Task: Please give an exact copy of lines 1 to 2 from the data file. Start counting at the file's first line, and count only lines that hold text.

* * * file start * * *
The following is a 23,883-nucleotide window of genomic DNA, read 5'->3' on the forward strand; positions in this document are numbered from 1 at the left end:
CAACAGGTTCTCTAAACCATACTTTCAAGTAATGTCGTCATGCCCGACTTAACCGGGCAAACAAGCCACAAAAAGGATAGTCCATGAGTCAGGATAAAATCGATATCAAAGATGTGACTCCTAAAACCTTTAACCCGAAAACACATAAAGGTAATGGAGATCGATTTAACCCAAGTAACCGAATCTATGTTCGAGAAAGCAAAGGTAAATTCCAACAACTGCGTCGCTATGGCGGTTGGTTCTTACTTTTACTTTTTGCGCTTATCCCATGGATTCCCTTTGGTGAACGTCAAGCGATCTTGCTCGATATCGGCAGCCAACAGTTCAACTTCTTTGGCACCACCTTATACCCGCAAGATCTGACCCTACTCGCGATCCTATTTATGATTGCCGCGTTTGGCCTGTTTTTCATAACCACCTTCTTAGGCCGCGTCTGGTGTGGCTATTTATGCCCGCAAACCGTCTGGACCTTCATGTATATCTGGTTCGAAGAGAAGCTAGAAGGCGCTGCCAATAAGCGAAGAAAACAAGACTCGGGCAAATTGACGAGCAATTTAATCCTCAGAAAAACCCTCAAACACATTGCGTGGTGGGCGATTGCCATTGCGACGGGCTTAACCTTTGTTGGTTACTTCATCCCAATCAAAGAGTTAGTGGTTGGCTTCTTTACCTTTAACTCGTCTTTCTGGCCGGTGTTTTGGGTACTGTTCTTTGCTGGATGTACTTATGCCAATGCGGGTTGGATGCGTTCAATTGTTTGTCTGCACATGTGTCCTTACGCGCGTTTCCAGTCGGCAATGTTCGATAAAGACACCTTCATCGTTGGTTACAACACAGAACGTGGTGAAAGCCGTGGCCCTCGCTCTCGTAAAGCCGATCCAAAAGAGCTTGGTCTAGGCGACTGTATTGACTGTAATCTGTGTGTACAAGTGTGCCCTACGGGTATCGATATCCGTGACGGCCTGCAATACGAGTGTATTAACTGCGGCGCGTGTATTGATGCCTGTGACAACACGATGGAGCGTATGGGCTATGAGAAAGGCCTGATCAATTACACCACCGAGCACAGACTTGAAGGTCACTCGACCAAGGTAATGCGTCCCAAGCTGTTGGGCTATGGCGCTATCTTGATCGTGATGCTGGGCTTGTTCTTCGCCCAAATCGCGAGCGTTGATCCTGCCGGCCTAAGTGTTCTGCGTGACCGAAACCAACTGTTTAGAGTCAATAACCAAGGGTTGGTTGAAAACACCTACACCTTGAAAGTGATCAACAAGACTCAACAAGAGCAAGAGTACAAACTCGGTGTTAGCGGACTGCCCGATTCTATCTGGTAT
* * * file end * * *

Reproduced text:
The following is a 23,883-nucleotide window of genomic DNA, read 5'->3' on the forward strand; positions in this document are numbered from 1 at the left end:
CAACAGGTTCTCTAAACCATACTTTCAAGTAATGTCGTCATGCCCGACTTAACCGGGCAAACAAGCCACAAAAAGGATAGTCCATGAGTCAGGATAAAATCGATATCAAAGATGTGACTCCTAAAACCTTTAACCCGAAAACACATAAAGGTAATGGAGATCGATTTAACCCAAGTAACCGAATCTATGTTCGAGAAAGCAAAGGTAAATTCCAACAACTGCGTCGCTATGGCGGTTGGTTCTTACTTTTACTTTTTGCGCTTATCCCATGGATTCCCTTTGGTGAACGTCAAGCGATCTTGCTCGATATCGGCAGCCAACAGTTCAACTTCTTTGGCACCACCTTATACCCGCAAGATCTGACCCTACTCGCGATCCTATTTATGATTGCCGCGTTTGGCCTGTTTTTCATAACCACCTTCTTAGGCCGCGTCTGGTGTGGCTATTTATGCCCGCAAACCGTCTGGACCTTCATGTATATCTGGTTCGAAGAGAAGCTAGAAGGCGCTGCCAATAAGCGAAGAAAACAAGACTCGGGCAAATTGACGAGCAATTTAATCCTCAGAAAAACCCTCAAACACATTGCGTGGTGGGCGATTGCCATTGCGACGGGCTTAACCTTTGTTGGTTACTTCATCCCAATCAAAGAGTTAGTGGTTGGCTTCTTTACCTTTAACTCGTCTTTCTGGCCGGTGTTTTGGGTACTGTTCTTTGCTGGATGTACTTATGCCAATGCGGGTTGGATGCGTTCAATTGTTTGTCTGCACATGTGTCCTTACGCGCGTTTCCAGTCGGCAATGTTCGATAAAGACACCTTCATCGTTGGTTACAACACAGAACGTGGTGAAAGCCGTGGCCCTCGCTCTCGTAAAGCCGATCCAAAAGAGCTTGGTCTAGGCGACTGTATTGACTGTAATCTGTGTGTACAAGTGTGCCCTACGGGTATCGATATCCGTGACGGCCTGCAATACGAGTGTATTAACTGCGGCGCGTGTATTGATGCCTGTGACAACACGATGGAGCGTATGGGCTATGAGAAAGGCCTGATCAATTACACCACCGAGCACAGACTTGAAGGTCACTCGACCAAGGTAATGCGTCCCAAGCTGTTGGGCTATGGCGCTATCTTGATCGTGATGCTGGGCTTGTTCTTCGCCCAAATCGCGAGCGTTGATCCTGCCGGCCTAAGTGTTCTGCGTGACCGAAACCAACTGTTTAGAGTCAATAACCAAGGGTTGGTTGAAAACACCTACACCTTGAAAGTGATCAACAAGACTCAACAAGAGCAAGAGTACAAACTCGGTGTTAGCGGACTGCCCGATTCTATCTGGTAT